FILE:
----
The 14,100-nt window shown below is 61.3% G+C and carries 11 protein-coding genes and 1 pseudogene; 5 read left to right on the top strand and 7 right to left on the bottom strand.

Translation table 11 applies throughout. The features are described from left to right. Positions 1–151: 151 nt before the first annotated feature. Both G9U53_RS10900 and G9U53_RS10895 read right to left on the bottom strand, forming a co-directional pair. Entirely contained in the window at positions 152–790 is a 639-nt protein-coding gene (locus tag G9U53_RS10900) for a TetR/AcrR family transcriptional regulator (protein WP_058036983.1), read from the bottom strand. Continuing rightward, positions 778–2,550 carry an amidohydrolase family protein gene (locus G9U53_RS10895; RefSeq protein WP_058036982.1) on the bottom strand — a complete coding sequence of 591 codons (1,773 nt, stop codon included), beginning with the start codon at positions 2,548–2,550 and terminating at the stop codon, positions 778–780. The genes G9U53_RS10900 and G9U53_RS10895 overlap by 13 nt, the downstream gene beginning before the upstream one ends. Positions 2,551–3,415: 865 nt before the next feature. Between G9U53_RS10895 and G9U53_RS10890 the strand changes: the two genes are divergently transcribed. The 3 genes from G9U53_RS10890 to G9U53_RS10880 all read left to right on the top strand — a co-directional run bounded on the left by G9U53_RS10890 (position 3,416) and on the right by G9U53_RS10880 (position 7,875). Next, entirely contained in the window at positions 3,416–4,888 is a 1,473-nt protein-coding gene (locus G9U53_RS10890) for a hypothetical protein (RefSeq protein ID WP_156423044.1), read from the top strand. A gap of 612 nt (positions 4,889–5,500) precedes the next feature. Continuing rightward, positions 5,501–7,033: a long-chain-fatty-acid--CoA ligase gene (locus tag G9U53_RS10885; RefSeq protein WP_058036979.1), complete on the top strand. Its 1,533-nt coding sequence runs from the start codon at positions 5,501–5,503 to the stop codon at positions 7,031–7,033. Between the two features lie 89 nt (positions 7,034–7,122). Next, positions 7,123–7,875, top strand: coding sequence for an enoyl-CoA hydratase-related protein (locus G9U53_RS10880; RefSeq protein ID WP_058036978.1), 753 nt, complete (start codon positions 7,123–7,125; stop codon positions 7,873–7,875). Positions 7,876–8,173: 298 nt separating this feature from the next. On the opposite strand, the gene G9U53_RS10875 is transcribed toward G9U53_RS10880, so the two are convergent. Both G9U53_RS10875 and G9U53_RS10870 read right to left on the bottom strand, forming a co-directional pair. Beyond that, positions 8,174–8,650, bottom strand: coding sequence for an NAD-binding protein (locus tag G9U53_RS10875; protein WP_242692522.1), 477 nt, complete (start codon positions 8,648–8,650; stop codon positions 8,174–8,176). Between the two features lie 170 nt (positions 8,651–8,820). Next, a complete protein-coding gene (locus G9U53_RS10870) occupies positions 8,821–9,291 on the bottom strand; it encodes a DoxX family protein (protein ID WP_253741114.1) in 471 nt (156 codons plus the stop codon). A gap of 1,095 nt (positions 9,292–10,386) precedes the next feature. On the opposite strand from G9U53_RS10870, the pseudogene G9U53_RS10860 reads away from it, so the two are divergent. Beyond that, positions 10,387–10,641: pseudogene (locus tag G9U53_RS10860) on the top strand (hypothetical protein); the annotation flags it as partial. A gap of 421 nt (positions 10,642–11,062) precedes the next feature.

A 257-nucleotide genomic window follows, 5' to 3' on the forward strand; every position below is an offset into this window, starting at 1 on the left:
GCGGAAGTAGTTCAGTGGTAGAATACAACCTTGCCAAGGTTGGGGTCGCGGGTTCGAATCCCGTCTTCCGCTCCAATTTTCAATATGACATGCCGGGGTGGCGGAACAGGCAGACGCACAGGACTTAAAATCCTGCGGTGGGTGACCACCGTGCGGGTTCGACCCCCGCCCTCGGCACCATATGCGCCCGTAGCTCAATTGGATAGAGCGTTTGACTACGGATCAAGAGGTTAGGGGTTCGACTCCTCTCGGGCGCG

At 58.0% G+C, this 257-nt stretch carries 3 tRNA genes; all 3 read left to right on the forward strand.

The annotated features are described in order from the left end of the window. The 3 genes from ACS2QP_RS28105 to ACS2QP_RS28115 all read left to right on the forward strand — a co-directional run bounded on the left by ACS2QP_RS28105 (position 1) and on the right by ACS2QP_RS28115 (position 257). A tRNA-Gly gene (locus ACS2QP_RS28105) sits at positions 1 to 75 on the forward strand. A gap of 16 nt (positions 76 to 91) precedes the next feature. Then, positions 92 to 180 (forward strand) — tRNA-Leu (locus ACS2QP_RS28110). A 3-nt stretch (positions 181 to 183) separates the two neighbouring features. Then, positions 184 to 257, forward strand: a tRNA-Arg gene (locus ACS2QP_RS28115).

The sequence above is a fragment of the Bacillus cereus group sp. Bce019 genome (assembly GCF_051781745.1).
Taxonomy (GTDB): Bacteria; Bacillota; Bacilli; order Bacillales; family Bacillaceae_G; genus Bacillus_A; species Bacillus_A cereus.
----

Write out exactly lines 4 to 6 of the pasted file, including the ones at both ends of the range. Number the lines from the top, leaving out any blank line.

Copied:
GCGGAAGTAGTTCAGTGGTAGAATACAACCTTGCCAAGGTTGGGGTCGCGGGTTCGAATCCCGTCTTCCGCTCCAATTTTCAATATGACATGCCGGGGTGGCGGAACAGGCAGACGCACAGGACTTAAAATCCTGCGGTGGGTGACCACCGTGCGGGTTCGACCCCCGCCCTCGGCACCATATGCGCCCGTAGCTCAATTGGATAGAGCGTTTGACTACGGATCAAGAGGTTAGGGGTTCGACTCCTCTCGGGCGCG

At 58.0% G+C, this 257-nt stretch carries 3 tRNA genes; all 3 read left to right on the forward strand.

The annotated features are described in order from the left end of the window. The 3 genes from ACS2QP_RS28105 to ACS2QP_RS28115 all read left to right on the forward strand — a co-directional run bounded on the left by ACS2QP_RS28105 (position 1) and on the right by ACS2QP_RS28115 (position 257). A tRNA-Gly gene (locus ACS2QP_RS28105) sits at positions 1 to 75 on the forward strand. A gap of 16 nt (positions 76 to 91) precedes the next feature. Then, positions 92 to 180 (forward strand) — tRNA-Leu (locus ACS2QP_RS28110). A 3-nt stretch (positions 181 to 183) separates the two neighbouring features. Then, positions 184 to 257, forward strand: a tRNA-Arg gene (locus ACS2QP_RS28115).